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"Land at the nearest suitable airport"

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"Land at the nearest suitable airport"

Old 21st Sep 2010, 15:55
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racedo - sorry LOL - hook, line and sinker!
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Old 21st Sep 2010, 16:17
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Get the facts JACK!

No doubt a very nice CRM discussion to be made out of this.

Ok so we have two Rated, Current and Typed Pilots who can read and understand ICAO 4 english.

We have Operations who may have played a 0 role in their decision or applied immense pressure - do they comm. thru ACARS directly with the crew?!

We have CM1 who may have had a hot babe waiting for him after duty!
Thinking "Crap if I don't avoid a big financial mess - O'Dreamy will say I'm gone!"

We have CM2 who is maybe one of those "I pay by the hour types" and little input.
CM2 had CM1's Wife secretly waiting for him after Duty?
CM2 made all the decisions.

So now thinking back to my Boeing NG days.

Was the engine still running after this strike/s?
Damage blade/s DOES NOT MEAN A DAMAGED Engine as per NNC or QRH's.
You could look through a PAX window to see if in inner engine side had been penetrated otherwise your source of info is from your digital displayed data.
Did it SURGE or STALL or have a HIGH VIB or EGT?
If it did, then at what power of N1 setting could the surge or stall or high VIB be avoided by retarding the Thrust Lever?
Then the question - when do you YOU consider an engine as DAMAGED or SINGLE ENGINE?
I would say if it cannot produce max thrust its damaged - so a Flight Idle running engine is for me still SE when I need performance! Yes Smartie-pants I know you still have an IDG and EDP (hyd.).

My opinion is that CFM's do not flame out, surge or stall unless they are damaged in some way. Let us face - these engines will run over 50,000 hrs. will fluid and oils sufficient.

What did the SOP say about this?
What will the Feds say?
Did Ops in DUB start sending some sort of ACARS messages to continue (if they can)?

Was it a classic sim. generate crunching grinding halt 92 to 0% N1 in millliseconds? So no argument there - SEVERE DAMAGE!
A shut down engine means what? 60% loss of performance in certain areas (obviously no in DLD)?

So even IF this engine was at Flight Idle OR Shutdown, making the decision to fly away from that Dep. Airport COULD be another slice in the swiss cheese model.
What If the Dest. airport shuts down for any insanely remote reason (WX, Bomb scare, FF services in use, etc.) and you cannot make it - then what? Fly back - divert some more?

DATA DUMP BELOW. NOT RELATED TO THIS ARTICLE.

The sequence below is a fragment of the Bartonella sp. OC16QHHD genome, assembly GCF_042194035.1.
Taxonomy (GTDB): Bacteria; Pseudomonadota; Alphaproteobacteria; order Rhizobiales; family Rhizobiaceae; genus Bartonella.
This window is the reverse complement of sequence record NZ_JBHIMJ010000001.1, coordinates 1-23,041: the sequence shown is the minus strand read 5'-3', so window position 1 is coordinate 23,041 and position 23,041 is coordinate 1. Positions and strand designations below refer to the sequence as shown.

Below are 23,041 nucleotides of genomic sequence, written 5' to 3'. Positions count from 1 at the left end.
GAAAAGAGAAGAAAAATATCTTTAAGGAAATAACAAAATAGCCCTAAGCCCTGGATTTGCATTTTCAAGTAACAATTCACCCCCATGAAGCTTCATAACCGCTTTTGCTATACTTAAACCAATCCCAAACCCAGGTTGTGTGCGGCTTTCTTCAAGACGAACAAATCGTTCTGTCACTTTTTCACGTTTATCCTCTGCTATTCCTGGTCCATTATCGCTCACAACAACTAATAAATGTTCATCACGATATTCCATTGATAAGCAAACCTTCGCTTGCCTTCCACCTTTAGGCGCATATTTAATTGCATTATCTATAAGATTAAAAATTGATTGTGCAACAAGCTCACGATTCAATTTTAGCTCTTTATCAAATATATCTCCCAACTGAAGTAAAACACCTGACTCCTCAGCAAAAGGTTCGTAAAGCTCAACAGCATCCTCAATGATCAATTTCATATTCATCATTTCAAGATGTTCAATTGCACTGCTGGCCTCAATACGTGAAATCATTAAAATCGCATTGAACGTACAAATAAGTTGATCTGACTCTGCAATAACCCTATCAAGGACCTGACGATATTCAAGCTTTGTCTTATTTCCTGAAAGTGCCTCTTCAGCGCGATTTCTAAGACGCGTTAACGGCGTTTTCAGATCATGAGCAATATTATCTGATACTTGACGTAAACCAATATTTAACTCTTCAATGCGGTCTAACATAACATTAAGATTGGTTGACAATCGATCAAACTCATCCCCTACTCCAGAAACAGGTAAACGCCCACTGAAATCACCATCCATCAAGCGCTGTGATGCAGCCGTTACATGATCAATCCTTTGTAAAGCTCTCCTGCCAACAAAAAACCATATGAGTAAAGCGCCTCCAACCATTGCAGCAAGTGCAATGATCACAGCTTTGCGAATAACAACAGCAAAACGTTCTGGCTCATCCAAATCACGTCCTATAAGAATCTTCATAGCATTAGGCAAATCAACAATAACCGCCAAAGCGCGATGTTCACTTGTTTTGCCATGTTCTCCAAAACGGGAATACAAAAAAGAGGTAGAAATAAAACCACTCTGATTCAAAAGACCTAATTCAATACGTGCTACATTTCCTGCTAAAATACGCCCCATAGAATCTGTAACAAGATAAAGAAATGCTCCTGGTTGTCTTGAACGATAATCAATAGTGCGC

Here comes Smarie-pants SLF again "But what if the Dep. A/P shutsdown for ALL landing traffic just as you are performing your Approach!". Valid point, but then I know I'll have to divert or HOLD until it re-opens. Bla. Bla.

Back to this example. What if Enroute the non-damaged engine starts to shows signs it too was damaged by the flying culprits. Surges, stalls, etc...

So when you're half way between T/O point and Div. A/P, it may just be a no win situation!

So when you have the facts we can start the CRM discussion properly.

I would say as far as flight safety goes - if the Dep. A/P was CAVOK, xwc and DLD within limits I would not even think about going anywhere but into the Hold and land from where I started.
If O'Dreamy and the Pax what to get on my Ass - let them, because history is full of those Crews who rolled the dice and got burned.

Lastly we should find out what this extra flight time on this damaged engine cost AFTER THE FACT? A windmilling or even a Flight Idle running engine can still look to be functioning normally but every minute of operation drives the repairs into the Millions of extra $. So in this case the Crew saved the Co. Euro 50K in hotels, buses, etc. but drove up the repair bill up 20 fold... so then commercially a very bad decision?
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Old 21st Sep 2010, 16:31
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Did Ops in DUB start sending some sort of ACARS messages to continue (if they can)?
Nothing fancy like that in Ryr aircraft!
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Old 21st Sep 2010, 16:35
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Did Ops in DUB start sending some sort of ACARS messages to continue (if they can)?
I can assure they don't - ACARS - we wish!!

Good grief, never seen such a fuss over nothing - you know these a/c will fly on one engine - you also need time to prepare, brief the cabin, even burn a bit of the weight off prior to landing. Sounds like good decison making to me - Captains are paid to make such decisions and it says "Nearest" (which means in terms of time not distance) "Suitable" airport - GRO seems a lot more suitable to me than BZR.

Last edited by fireflybob; 21st Sep 2010 at 16:45.
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Old 21st Sep 2010, 16:37
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For me, land at nearest suitable means, if there is a strip, and there is no flight safety risk in landing there, you land there, disregarding operational or maintenance aspects.

Engine failures or other similar technical problems needing a landing are way to seldom to be optimized economically.

Safety first, at all times.
Well put, studi.
A very well reasoned reply, considering this was a two engine airplane.
3 or 4 engines, different story altogether.
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Old 21st Sep 2010, 16:57